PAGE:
- Years in business: The amount of time a company has been in business can indicate that they have reliable business practices and good customer service. You may also wish to compare how long a company has offered Medicare supplement insurance.
- Recommendations: Ask friends and family members to tell you about their experiences with different insurance companies. Read online reviews to determine how the company deals with customers.
Some companies offer additional features and benefits for policyholders. Be aware, these extra features are not a part of the insurance so they could be changed or eliminated at any time during the policy term.
- Informational seminars: Some companies offer regular meetings and seminars to help customers understand insurance options and/or Medicare more generally. These seminars can help consumers make the best choice for their situation.
- Informational guides: Some companies send customers free pamphlets and other informational materials. These guides give consumers some guidance so they can ask agents specific questions.
- Healthcare perks: Some companies give customers free access to some healthcare services, like medical hotlines or preventative care discounts.
Other insurance offerings
Because companies may offer discounts for individuals who already own multiple policies with them, you may want to choose a company that sells several types of policies that interest you. A company’s other offerings may indicate how experienced they are in dealing with Medicare-related plans and/or people in your age group.
- Auto/home insurance: Companies that have an extensive number of products for protecting your home or automobile will likely offer multiple policies that meet your needs, so a multiple-policy discount would be easy to qualify for.
- Life insurance: Many companies that sell Medicare supplement insurance also offer life insurance policies. These companies might offer multiple policy discounts or might be accustomed to working with recent retirees.
- Health insurance: Companies that offer health insurance may be better at helping individuals choose Medigap policies that meet their needs.
When is the best time to buy?
The best time to buy a Medigap policy is during the Medigap open enrollment period. The period begins on the first day of the month in which you turn 65 or older and enrolled in Medicare Part B. Buying within the enrollment window means:
- Guaranteed issue: Insurance companies must sell you a policy.
- Pre-Existing Coverage: Pre-existing health conditions are covered.
- Can’t Be Charged More: Buying within the six-month window means people suffering from medical conditions can buy coverage for the same price as people without health issues.
- Switching Medigap: You can switch Medigap policies, but you risk a penalty if you don’t switch during the open enrollment window. People switch because they want to cheaper Medigap policy, or because they need more benefits.
What if you buy outside of the enrollment period?
If you apply for Medigap coverage after your open enrollment period, there's no guarantee that an insurance company will sell you a Medigap policy if you don’t meet the medical underwriting requirements, unless you're eligible due to one of the situations below:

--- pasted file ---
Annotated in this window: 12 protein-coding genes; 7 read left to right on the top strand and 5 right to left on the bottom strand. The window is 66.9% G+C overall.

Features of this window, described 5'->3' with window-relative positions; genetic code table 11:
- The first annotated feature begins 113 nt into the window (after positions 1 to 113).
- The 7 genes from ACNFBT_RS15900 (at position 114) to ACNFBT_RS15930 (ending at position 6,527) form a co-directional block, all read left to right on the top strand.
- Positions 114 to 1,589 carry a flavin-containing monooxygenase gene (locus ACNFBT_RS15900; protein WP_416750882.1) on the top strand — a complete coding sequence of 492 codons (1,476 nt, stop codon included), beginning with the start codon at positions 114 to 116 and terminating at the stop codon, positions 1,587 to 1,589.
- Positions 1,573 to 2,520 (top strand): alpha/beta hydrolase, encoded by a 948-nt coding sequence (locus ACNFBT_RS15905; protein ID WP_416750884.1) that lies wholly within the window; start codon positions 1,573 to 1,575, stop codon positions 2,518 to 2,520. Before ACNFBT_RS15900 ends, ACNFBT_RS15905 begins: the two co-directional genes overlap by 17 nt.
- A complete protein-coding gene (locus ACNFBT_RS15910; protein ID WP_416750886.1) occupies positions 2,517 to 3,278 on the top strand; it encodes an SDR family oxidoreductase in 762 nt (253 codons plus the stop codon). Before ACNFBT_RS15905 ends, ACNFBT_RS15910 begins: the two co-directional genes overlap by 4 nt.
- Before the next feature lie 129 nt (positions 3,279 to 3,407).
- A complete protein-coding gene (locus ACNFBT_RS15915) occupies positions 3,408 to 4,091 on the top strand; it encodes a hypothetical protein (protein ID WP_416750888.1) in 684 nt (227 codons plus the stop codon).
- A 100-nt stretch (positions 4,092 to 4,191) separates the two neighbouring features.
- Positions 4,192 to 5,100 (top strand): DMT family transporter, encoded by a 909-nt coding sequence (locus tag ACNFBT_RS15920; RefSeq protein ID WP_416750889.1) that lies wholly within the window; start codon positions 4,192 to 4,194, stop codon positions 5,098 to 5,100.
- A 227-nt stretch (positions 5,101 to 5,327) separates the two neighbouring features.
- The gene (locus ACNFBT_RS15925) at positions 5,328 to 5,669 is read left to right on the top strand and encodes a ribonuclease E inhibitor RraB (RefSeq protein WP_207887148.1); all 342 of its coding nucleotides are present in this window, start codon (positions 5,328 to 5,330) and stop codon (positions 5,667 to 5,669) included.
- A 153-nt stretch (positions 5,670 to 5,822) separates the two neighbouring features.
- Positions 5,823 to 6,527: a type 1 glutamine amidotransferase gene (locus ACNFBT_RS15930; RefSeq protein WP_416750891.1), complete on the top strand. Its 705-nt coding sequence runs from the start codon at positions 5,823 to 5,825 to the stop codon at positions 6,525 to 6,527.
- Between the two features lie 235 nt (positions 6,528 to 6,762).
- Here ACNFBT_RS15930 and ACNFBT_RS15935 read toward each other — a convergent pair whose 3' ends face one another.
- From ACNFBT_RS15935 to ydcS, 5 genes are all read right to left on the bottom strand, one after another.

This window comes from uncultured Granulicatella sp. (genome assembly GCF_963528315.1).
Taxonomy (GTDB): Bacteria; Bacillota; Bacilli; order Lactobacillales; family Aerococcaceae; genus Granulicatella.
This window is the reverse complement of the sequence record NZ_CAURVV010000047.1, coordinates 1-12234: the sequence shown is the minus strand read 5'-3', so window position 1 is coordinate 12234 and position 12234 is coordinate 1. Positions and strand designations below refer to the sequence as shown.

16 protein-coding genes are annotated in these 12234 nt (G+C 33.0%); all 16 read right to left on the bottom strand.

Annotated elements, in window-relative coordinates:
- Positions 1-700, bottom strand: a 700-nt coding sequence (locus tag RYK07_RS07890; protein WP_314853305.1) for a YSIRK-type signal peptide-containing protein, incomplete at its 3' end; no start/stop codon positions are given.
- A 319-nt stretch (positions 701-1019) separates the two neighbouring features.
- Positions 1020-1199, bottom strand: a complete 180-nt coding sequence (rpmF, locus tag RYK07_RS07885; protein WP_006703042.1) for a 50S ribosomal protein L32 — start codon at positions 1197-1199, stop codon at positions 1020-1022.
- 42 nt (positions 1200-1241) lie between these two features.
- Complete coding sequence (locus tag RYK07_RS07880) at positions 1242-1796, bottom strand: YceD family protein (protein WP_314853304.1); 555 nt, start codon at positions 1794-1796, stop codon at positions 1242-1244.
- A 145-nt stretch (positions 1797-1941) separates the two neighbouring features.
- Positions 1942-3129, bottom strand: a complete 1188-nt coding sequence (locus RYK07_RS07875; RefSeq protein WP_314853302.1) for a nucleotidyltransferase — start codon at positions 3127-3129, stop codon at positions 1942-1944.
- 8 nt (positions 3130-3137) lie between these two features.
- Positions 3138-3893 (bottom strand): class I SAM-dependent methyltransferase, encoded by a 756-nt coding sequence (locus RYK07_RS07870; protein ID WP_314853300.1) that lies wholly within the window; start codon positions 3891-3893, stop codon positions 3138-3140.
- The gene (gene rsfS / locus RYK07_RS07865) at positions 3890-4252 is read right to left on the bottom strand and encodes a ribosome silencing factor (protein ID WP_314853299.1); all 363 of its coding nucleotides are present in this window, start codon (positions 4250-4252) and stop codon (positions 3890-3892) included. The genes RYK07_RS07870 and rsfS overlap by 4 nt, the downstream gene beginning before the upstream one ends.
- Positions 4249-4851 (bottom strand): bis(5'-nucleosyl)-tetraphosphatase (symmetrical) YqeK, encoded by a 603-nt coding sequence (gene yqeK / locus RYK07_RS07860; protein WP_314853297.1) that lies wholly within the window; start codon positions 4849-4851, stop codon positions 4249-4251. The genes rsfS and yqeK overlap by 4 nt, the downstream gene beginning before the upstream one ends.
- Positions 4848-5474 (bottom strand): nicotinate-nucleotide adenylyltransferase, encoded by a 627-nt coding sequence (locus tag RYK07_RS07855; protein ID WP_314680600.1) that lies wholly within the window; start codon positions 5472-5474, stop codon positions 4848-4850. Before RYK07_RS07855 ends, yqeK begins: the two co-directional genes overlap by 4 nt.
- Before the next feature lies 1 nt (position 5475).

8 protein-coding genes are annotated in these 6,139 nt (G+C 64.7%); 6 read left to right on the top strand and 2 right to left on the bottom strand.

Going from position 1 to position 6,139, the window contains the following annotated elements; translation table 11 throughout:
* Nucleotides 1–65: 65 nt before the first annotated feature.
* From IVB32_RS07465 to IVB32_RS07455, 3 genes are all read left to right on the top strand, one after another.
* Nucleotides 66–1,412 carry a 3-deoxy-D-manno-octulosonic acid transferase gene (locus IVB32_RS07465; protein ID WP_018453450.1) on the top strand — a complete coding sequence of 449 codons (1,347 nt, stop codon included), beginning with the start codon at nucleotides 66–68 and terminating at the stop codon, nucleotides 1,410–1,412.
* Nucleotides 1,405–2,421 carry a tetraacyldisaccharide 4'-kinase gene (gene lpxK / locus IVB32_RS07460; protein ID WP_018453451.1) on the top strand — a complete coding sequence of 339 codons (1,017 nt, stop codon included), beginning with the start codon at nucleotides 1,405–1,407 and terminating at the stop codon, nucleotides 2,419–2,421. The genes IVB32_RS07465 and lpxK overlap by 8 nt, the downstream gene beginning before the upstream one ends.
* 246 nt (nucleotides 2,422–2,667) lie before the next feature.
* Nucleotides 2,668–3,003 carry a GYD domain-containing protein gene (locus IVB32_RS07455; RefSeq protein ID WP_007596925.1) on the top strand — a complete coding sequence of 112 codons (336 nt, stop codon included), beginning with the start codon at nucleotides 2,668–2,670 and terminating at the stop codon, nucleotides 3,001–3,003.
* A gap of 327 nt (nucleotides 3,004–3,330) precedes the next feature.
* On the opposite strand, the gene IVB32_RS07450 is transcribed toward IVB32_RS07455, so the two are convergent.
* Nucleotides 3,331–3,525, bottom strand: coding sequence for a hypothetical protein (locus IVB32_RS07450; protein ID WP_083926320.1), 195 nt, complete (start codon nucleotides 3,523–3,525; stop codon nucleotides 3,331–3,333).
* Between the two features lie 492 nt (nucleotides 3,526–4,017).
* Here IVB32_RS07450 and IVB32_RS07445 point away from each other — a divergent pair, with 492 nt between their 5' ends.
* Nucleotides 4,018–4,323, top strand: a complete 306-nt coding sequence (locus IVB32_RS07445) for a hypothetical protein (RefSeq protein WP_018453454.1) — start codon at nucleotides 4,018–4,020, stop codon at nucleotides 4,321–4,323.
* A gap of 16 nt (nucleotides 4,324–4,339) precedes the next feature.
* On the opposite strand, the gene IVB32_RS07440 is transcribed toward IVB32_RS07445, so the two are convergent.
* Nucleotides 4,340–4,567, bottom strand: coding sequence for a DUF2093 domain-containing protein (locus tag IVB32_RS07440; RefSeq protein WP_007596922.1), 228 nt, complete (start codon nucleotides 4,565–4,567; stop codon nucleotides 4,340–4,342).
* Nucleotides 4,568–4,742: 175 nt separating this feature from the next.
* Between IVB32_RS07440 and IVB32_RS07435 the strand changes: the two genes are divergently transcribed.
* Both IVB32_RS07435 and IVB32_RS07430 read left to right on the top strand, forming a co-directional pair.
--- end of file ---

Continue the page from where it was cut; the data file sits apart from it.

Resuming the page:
- Disability: You’re under 65 and eligible for Medicare because of a disability or end-stage renal disease.
- Pre-existing conditions: Coverage for the pre-existing condition can be excluded if the condition was treated or diagnosed within six months before the coverage starts under the Medigap policy. After the six-month period, the Medigap policy will cover the condition that was excluded.
- Other insurance: If you have group health insurance through an employer or union, your Medigap open enrollment period will start when you sign up for Medicare Part B.
What are the different types of Medicare supplement plans?
All Medicare supplement policies
Medicare supplement insurance, also known as Medigap, is designed to cover some or all of the costs a patient is responsible for before Medicare Part B will pay anything, the copays required by Medicare Parts A and B and any amount over the maximum that Medicare Parts A and B will cover. The different Medigap plans are standardized between companies, meaning consumers will receive the same coverage for Plan A (or whichever plan they select) regardless of which company they buy it from. There are 11 plans, each designated by a different letter, and each one covers different things. (Medigap plans are not labeled with letters in Massachusetts, Minnesota and Wisconsin, so-called waiver states.)
As of January 1, 2020, Medicare supplement plans are no longer allowed to cover the Medicare Part B deductible, so Plan C and Plan F are no longer available to consumers. Anyone enrolled in either of these plans prior to January 1, 2020 can keep their plans and anyone eligible for a plan before January 1, 2020 but not yet enrolled may be able to purchase one of these plans.
Plan A covers additional days in the hospital after Medicare benefits are exceeded, copayments and coinsurance, hospice care and up to three pints of blood.
Plan B covers everything that Plan A does and also covers the deductible required by Medicare Part A.
Plan C covers everything that Plan B covers as well as the deductible required by Medicare Part B, 80 percent of medical care costs occurred when traveling abroad and the coinsurance for stays in skilled nursing facilities. As of January 1, 2020, Plan C is no longer available for new Medicare recipients.
Plan D is the same as Plan C, but it does not cover medical care costs occurred when traveling abroad.
Plan F covers everything covered by Plan C and also covers any excess fees charged by a doctor or hospital that Medicare does not cover. Due to the changes regarding the Part B deductible, consumers can no longer enroll in Plan F.
Plan F—High Deductible
The high deductible version of Plan F has the same coverage as the standard Plan F, but individuals must pay a high deductible, often over $2000, before the policy covers anything.